Stuart Knight, General Manager of Roche Products represented the three parts of the Roche business operating in Australia; diagnostics, pharmaceuticals and diabetes care.

Mr Knight opened with commentary on personalised healthcare. “Everyone in this room is unique. However, our health system, typically treats people with similar medical conditions with a one size fits all approach.

“While treatment approaches have progressed, our systems to evaluate these innovations have not. This is leading to delays. Australia’s HTA processes need to evolve and become more flexible to allow the full benefits of a personalised healthcare approach.

“In our portfolio we have a new combination ophthalmology treatment that brings together a medicine, a device and a healthcare application. The port delivery service which is about the size of a grain of rice delivers the medication to the eye over a six-month period, and the application measures the visual acuity of the patient thereby reducing the need for specialist visits.

“This combination of three co-dependent technologies under our present system will have to be evaluated by MSAC, PBAC and the Prosthesis List Advisory Committee. Currently there is no way for us to know how we navigate the system.”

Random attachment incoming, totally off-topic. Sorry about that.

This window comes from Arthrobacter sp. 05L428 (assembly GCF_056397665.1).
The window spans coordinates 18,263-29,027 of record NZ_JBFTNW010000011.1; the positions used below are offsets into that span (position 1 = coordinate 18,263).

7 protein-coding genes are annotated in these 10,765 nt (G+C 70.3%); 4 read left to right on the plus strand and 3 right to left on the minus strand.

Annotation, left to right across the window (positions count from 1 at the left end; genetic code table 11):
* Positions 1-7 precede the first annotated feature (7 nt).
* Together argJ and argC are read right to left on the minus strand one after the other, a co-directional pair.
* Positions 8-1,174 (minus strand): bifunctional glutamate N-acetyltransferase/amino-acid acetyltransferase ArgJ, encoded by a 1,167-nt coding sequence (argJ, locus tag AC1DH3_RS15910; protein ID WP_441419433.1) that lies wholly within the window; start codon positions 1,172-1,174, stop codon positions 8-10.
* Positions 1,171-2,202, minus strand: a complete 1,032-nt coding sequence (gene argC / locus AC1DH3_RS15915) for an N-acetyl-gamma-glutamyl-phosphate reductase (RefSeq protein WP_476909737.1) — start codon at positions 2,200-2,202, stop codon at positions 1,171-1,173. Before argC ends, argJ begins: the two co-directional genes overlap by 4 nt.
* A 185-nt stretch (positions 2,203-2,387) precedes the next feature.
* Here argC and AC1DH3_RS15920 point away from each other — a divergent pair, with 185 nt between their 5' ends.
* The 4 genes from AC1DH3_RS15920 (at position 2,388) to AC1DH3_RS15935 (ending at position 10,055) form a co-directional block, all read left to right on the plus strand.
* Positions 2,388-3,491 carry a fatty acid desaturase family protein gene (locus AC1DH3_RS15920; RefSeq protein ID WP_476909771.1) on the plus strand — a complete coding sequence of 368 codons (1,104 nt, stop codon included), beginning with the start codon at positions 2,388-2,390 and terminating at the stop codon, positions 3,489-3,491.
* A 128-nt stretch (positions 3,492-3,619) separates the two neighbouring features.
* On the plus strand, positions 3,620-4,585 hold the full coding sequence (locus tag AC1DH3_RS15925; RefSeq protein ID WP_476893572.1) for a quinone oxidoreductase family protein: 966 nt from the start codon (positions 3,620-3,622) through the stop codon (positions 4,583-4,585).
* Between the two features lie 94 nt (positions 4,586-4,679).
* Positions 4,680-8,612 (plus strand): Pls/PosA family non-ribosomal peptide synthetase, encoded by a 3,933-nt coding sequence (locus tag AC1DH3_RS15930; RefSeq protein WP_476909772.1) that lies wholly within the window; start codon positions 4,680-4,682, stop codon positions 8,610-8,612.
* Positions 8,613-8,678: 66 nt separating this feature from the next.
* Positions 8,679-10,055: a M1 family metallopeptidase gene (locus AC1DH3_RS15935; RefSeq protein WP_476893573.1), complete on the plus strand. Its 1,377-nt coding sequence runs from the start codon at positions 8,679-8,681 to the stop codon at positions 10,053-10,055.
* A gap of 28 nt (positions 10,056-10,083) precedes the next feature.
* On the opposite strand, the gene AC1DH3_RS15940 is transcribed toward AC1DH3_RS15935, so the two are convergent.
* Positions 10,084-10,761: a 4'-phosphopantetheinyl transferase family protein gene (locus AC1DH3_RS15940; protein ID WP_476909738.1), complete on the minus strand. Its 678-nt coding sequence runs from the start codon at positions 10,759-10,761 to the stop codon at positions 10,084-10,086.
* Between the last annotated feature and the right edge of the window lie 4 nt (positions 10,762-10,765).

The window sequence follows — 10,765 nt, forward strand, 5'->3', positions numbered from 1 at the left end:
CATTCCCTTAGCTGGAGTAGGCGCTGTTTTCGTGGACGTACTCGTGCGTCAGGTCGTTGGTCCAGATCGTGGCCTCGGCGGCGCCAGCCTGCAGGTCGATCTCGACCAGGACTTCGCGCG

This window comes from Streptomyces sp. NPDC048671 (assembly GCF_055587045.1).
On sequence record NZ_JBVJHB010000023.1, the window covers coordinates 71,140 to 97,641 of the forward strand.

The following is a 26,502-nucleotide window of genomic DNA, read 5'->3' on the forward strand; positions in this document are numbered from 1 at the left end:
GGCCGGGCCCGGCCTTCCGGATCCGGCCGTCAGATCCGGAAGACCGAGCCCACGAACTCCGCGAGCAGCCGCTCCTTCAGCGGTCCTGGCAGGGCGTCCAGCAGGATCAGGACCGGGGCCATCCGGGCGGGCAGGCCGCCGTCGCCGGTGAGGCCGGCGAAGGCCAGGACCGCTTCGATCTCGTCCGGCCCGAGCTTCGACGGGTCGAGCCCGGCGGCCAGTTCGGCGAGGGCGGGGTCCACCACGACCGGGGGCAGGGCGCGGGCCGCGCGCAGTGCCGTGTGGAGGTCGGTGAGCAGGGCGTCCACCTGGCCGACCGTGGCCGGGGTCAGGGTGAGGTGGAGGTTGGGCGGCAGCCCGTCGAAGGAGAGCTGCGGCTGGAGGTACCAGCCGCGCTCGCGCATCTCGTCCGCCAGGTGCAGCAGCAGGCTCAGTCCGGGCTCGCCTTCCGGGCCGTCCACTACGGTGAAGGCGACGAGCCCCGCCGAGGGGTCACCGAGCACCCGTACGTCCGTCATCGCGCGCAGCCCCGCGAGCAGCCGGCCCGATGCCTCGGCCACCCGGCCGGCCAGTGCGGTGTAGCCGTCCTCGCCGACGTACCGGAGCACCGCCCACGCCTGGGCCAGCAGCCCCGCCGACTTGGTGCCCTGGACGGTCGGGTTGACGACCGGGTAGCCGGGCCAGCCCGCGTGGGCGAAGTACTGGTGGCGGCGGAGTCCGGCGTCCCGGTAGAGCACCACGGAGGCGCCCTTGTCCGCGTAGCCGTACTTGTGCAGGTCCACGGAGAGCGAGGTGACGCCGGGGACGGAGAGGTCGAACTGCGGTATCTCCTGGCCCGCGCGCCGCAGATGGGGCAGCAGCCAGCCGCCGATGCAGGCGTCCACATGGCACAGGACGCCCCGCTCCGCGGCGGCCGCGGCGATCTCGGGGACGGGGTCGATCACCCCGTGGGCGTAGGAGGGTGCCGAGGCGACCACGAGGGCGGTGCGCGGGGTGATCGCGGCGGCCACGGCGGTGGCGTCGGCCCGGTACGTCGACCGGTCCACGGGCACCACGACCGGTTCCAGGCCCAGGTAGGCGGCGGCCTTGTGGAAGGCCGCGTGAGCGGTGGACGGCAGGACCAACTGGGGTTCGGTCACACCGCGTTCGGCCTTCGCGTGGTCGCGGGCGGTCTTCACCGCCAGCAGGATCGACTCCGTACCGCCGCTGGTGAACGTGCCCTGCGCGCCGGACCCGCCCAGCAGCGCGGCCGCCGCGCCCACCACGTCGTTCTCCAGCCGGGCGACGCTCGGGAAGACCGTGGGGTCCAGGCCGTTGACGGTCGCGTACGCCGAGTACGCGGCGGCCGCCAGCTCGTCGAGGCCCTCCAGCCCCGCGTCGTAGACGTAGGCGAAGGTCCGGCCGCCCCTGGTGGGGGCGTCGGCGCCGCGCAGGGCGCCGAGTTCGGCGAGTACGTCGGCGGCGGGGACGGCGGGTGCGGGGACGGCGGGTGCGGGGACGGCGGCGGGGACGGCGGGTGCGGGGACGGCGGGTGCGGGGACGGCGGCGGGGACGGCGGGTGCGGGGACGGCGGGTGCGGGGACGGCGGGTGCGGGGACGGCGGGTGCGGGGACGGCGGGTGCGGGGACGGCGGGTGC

Mr Knight proposed the development of a 10-year personalised healthcare strategic plan with clear actions that aim to build greater flexibility into the systems and overseen by a dedicated section in the Department of Health. He also proposed the development of a single point of entry model that considers all health innovations, and that provides clear guidance on a way forward for approvals and reimbursement.

Ashraf Al-Ouf, General Manager of Bayer Australia said “There is a significant opportunity to improve the system to make novel medicines available faster. In oncology, Australia is almost 10 times slower than countries like Germany, Austria and Denmark in the process timelines between registration and reimbursement.

“Health technology assessment of emerging therapies such as precision medicine is complex and relies on co-dependent submission pathways between PBAC and MSAC.

“Our system tends to assist patients by cancer type rather than by specific gene mutation. This current approach does not support companies looking to bring innovative precision medicines to market, with a need for genomic testing.

“Citizens in many countries in the developed world – UK, US Belgium, Denmark, France, Germany, Netherlands – have superior access to genomic testing.

Mr Al-Ouf concluded “Our recommendations would be to reduce delays by ensuring consistency of pre-submission advice and cost efficiency benchmarks jointly across TGA, PBAC and MSAC, enable universal access to genomic testing, and develop a 5–10-year strategic plan through broad stakeholder review for new parameters of evaluating medicine and medicines value.”